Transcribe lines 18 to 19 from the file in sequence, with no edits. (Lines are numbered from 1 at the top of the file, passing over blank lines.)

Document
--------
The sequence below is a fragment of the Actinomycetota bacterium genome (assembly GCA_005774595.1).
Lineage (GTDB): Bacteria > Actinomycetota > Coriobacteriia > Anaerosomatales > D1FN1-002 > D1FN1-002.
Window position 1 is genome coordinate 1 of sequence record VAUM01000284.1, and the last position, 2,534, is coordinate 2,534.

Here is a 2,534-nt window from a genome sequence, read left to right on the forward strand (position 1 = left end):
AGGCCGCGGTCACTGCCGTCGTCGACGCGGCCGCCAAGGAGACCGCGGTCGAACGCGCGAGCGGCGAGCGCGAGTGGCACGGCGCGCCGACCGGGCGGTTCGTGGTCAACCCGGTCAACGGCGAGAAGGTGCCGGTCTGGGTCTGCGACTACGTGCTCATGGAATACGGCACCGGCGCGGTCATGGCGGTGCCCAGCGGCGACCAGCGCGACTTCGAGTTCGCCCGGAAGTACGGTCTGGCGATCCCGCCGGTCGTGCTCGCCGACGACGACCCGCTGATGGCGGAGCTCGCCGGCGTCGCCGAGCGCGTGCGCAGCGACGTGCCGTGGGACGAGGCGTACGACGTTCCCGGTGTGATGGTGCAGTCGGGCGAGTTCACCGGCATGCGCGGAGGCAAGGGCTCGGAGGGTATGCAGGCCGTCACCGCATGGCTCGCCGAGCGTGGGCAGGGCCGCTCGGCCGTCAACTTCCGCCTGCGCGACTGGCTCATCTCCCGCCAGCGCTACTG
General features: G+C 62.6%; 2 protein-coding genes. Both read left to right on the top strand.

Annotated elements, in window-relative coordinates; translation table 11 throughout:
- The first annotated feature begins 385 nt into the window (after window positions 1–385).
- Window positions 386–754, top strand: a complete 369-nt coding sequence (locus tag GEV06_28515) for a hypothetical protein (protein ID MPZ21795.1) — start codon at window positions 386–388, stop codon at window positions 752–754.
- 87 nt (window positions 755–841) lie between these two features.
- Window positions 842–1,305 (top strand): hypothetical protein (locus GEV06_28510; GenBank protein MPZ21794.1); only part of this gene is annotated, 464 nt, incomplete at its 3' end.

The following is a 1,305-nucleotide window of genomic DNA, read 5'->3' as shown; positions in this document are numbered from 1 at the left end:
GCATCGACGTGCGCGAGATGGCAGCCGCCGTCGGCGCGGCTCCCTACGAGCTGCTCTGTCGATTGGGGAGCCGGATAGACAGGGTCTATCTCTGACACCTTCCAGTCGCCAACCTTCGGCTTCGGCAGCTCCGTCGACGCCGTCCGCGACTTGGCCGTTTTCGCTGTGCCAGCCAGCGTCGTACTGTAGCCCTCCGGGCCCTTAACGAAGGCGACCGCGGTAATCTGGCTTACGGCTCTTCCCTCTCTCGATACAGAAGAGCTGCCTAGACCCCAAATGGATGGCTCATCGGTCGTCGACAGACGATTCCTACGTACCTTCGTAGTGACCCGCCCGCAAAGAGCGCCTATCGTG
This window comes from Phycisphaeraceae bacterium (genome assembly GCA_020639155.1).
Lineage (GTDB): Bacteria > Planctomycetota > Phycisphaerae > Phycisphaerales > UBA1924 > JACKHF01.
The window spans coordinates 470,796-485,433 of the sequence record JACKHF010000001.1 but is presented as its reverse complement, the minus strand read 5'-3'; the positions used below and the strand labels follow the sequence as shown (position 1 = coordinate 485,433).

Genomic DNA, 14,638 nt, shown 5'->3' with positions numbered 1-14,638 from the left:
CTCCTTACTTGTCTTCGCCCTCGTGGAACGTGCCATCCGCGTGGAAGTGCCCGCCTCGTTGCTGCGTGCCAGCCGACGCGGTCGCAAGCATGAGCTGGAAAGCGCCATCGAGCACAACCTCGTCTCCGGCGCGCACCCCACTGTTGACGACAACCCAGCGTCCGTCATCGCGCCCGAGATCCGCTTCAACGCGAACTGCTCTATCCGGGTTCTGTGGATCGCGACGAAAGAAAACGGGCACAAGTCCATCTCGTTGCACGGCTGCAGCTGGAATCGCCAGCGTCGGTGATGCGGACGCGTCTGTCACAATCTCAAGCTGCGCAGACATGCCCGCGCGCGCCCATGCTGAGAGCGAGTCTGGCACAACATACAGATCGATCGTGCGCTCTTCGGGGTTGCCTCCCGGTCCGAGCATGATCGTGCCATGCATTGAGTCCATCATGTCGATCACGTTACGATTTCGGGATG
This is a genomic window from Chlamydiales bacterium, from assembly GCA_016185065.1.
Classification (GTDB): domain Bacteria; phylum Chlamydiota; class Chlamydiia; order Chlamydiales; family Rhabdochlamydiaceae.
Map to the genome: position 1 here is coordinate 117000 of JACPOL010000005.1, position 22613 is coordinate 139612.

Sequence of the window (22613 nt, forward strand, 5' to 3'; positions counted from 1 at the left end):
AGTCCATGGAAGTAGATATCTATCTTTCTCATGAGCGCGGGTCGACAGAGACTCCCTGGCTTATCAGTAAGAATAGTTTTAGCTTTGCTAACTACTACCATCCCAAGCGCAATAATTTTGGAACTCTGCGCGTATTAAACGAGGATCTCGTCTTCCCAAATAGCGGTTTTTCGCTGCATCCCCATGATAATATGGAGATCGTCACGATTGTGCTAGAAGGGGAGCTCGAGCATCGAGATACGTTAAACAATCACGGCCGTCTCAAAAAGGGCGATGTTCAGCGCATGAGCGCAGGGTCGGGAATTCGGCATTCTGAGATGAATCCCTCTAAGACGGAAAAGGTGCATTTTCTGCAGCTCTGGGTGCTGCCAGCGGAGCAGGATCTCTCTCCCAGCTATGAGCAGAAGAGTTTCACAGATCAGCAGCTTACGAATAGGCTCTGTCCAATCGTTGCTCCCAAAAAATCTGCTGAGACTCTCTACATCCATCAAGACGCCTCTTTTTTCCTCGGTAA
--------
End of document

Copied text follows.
CTCCTTACTTGTCTTCGCCCTCGTGGAACGTGCCATCCGCGTGGAAGTGCCCGCCTCGTTGCTGCGTGCCAGCCGACGCGGTCGCAAGCATGAGCTGGAAAGCGCCATCGAGCACAACCTCGTCTCCGGCGCGCACCCCACTGTTGACGACAACCCAGCGTCCGTCATCGCGCCCGAGATCCGCTTCAACGCGAACTGCTCTATCCGGGTTCTGTGGATCGCGACGAAAGAAAACGGGCACAAGTCCATCTCGTTGCACGGCTGCAGCTGGAATCGCCAGCGTCGGTGATGCGGACGCGTCTGTCACAATCTCAAGCTGCGCAGACATGCCCGCGCGCGCCCATGCTGAGAGCGAGTCTGGCACAACATACAGATCGATCGTGCGCTCTTCGGGGTTGCCTCCCGGTCCGAGCATGATCGTGCCATGCATTGAGTCCATCATGTCGATCACGTTACGATTTCGGGATG
This is a genomic window from Chlamydiales bacterium, from assembly GCA_016185065.1.